US President George W. Bush and EU leaders Wednesday sent a warning to Iran and North Korea on their nuclear plans but avoided a public squabble over EU concerns at human rights abuses in Guantanamo Bay prison camp.
Bush said he himself would like Guantanamo to be over with
At a summit designed to herald deepening transatlantic ties after several years of discord over the US-led Iraq war -- opposed by France, Germany and other EU states -- Bush and Austrian Chancellor Wolfgang Schüssel went out of their way to focus on areas of agreement rather than discord. Austria is current president of the 25-nation EU.
Bush and Austrian Chancellor Wolfgang Schüssel
"When we work together we can accomplish big things... the world needs us to work together," Bush told reporters at a joint news conference with Schüssel.
Bush said he fully understood differences with the EU over Iraq.
"What is past is past," he added.
US still working on solution for prisoners
Seeking to defuse rising EU anger at the Guantanamo Bay detention centers following the recent suicide of three detainees, the US president said he shared European concerns but had no immediate solution to the problem.
"I would like it to be over with," he said. "We will send people back to their home countries."
Some detainees, such as Britain's "Tipton Three", have been sent home already
An estimated 400 detainees are left in Guantanamo -- mainly from Saudi Arabia, Afghanistan and Yemen -- and 200 have been sent back, he said, adding that some of those in Guantanamo needed to be tried because they were "cold blooded murderers" who will "murder someone if out on the street."
Bush added that he was waiting "for the US supreme court to determine" how they would be tried.
Complying with human rights
A joint EU-US statement meanwhile did not include a specific reference to EU calls for the closure of Guantanamo Bay but the US vowed to ensure that measures taken to combat terrorism complied fully with human rights law.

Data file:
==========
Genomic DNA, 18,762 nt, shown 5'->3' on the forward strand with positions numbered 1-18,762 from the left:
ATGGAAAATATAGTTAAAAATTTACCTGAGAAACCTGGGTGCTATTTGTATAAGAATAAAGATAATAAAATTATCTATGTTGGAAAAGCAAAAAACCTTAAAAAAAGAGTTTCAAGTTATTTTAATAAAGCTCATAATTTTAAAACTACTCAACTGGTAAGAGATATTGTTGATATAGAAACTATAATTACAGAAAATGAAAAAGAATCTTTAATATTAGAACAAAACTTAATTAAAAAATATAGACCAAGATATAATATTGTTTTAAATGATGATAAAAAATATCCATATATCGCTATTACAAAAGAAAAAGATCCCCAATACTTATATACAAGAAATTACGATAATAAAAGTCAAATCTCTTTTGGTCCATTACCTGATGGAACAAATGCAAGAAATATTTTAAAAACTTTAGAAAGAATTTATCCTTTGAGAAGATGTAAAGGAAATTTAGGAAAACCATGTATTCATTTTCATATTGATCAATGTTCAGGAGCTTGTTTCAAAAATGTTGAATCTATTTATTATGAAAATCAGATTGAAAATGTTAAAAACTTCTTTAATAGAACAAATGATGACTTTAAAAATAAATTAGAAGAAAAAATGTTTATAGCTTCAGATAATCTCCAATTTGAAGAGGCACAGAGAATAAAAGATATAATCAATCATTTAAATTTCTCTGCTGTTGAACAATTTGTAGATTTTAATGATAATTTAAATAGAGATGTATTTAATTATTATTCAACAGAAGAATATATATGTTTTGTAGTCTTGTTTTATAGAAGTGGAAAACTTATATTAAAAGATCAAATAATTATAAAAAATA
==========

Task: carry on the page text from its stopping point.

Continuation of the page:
Complying with human rights law? Guantanamo prison camp
"Consistent with our common values we will ensure that measures taken to combat terrorism comply fully with our international obligations, including human rights law, refugee law and international humanitarian law," the statement stressed. "We attach great importance to our ongoing in-depth dialogue on our common fight against terrorism and our respective domestic and legal obligations."
EU diplomats said the text represented "a good success" for Europeans but admitted the language was not as specific or as strong as the 25-nation bloc would have liked.
Bush and the EU also sent a strong joint warning to Iran to take the "positive path" by re-engaging in nuclear talks with the international community.
Iran's Mahmoud Ahmadinejad
The US president said Iran's leaders had "weeks, not months" to respond to a new European incentives package aimed at persuading Tehran to suspend uranium enrichment.
Asked if he accepted Iranian President Mahmoud Ahmadinejad's decision to reply to the European offer by mid-August, Bush told reporters: "It seems like a lot of time for an answer."
The US, the EU, Russia and China were united in telling Iran "you get to choose," said Bush, referring to earlier US and European statements that Tehran had a choice between accepting further talks or being hauled in front of the United Nations Security Council for possible sanctions.
...and North Korea
A North Korean anti-US poster
The EU and the US also warned North Korea against testing long- range missiles, saying Pyongyang should return to six-party talks meant to coax the reclusive country to abandon its nuclear weapons project.
"We expect North Koreans to keep their agreements," Bush said. "It makes people nervous when non-transparent regimes announce they have nuclear warheads."
The six-party process involves North and South Korea, Japan, China, the United States and Russia. The talks have been stalled since November.
Defending US in Europe
Leftist protesters in Vienna on Wednesday
Asked by reporters why he thought the US had a bad image in Europe -- where public polls continue to show deep wariness of US foreign policy -- Bush said he did not intend to bow to such pressure.
"It is absurd for people to think we are more dangerous than Iran," the US President said, adding that while the Sept.11, 2001 terrorist attacks on the US were a "moment" for the EU, they marked "a change in our way of thinking."
He said he was doing his best to explain that US foreign policy was "tough but compassionate."